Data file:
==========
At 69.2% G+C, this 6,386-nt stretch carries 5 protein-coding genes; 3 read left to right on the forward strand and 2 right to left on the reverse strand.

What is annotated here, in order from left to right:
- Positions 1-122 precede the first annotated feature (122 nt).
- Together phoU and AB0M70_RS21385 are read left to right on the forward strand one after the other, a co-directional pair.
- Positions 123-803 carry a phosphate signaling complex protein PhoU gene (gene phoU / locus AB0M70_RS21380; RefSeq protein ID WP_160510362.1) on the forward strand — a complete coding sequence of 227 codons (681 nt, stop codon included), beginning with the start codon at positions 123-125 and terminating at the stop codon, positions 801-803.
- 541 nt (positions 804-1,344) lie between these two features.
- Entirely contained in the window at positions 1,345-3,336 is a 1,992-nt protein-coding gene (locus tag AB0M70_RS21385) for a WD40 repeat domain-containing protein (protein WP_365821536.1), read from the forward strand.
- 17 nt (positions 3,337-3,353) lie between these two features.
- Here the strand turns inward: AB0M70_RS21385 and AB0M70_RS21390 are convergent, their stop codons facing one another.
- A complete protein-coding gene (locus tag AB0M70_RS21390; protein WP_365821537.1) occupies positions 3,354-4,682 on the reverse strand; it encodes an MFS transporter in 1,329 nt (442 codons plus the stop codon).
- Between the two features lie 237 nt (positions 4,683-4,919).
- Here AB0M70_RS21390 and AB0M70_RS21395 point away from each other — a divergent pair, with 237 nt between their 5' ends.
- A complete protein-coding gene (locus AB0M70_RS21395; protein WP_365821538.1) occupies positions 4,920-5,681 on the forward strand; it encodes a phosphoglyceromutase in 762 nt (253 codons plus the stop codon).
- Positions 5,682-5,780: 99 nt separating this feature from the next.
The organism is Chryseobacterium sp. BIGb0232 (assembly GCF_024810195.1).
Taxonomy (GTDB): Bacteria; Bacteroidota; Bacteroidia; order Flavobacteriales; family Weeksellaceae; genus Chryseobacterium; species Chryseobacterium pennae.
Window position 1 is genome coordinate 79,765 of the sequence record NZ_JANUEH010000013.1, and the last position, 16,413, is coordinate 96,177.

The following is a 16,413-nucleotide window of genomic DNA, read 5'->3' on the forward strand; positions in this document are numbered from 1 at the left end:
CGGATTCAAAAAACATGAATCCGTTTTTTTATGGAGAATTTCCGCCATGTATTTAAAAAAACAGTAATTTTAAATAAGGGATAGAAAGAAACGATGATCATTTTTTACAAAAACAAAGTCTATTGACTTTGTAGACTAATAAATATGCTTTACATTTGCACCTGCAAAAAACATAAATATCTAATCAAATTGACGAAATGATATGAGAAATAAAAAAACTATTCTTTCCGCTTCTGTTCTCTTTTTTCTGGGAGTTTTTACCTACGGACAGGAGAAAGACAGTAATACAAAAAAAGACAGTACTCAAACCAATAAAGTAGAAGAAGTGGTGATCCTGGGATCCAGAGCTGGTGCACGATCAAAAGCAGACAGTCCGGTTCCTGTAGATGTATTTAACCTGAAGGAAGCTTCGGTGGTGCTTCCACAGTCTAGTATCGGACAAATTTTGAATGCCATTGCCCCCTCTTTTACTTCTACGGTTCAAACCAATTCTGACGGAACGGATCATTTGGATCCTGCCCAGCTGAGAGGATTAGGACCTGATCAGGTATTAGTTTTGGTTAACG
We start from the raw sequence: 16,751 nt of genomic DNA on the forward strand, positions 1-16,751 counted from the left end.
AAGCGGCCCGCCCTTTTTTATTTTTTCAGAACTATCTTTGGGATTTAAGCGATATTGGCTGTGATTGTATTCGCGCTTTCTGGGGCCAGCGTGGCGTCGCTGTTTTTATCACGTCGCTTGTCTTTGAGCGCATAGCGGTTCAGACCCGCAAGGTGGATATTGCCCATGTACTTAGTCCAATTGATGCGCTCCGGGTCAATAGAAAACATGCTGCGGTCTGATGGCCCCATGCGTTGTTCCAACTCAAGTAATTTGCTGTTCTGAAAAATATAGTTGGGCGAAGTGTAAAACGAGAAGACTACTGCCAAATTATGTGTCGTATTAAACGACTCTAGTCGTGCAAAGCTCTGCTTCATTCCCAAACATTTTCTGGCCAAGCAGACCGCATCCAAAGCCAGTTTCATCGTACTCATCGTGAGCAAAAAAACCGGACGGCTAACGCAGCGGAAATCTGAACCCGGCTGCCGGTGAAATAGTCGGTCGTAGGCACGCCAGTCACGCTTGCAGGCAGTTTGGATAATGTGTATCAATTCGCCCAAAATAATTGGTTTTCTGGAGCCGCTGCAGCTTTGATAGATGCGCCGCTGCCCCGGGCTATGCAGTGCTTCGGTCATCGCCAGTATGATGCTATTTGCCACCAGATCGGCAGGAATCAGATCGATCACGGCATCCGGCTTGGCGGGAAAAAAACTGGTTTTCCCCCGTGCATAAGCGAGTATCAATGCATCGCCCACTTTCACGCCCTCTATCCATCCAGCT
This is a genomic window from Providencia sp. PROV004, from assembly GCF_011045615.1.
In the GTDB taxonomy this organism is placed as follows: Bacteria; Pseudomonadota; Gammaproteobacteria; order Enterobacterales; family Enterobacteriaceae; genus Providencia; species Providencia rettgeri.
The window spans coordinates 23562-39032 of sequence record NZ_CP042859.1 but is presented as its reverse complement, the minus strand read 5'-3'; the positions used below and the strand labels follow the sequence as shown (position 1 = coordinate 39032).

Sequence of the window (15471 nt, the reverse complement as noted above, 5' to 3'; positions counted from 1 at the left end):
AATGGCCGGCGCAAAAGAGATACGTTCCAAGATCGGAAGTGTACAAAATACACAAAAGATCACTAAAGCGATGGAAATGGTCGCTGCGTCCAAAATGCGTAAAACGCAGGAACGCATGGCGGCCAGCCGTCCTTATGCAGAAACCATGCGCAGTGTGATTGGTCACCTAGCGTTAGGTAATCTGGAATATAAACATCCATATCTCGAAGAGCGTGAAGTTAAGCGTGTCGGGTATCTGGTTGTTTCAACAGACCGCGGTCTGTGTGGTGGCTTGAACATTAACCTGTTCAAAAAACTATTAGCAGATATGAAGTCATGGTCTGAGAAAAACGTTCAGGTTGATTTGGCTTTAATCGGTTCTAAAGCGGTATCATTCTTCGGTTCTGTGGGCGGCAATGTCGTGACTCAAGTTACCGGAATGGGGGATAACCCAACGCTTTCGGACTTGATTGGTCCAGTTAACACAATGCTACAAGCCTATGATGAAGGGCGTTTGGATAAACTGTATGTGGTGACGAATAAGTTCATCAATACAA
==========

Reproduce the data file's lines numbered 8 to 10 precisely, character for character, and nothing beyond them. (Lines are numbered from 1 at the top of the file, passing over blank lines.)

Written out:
- 17 nt (positions 3,337-3,353) lie between these two features.
- Here the strand turns inward: AB0M70_RS21385 and AB0M70_RS21390 are convergent, their stop codons facing one another.
- A complete protein-coding gene (locus tag AB0M70_RS21390; protein WP_365821537.1) occupies positions 3,354-4,682 on the reverse strand; it encodes an MFS transporter in 1,329 nt (442 codons plus the stop codon).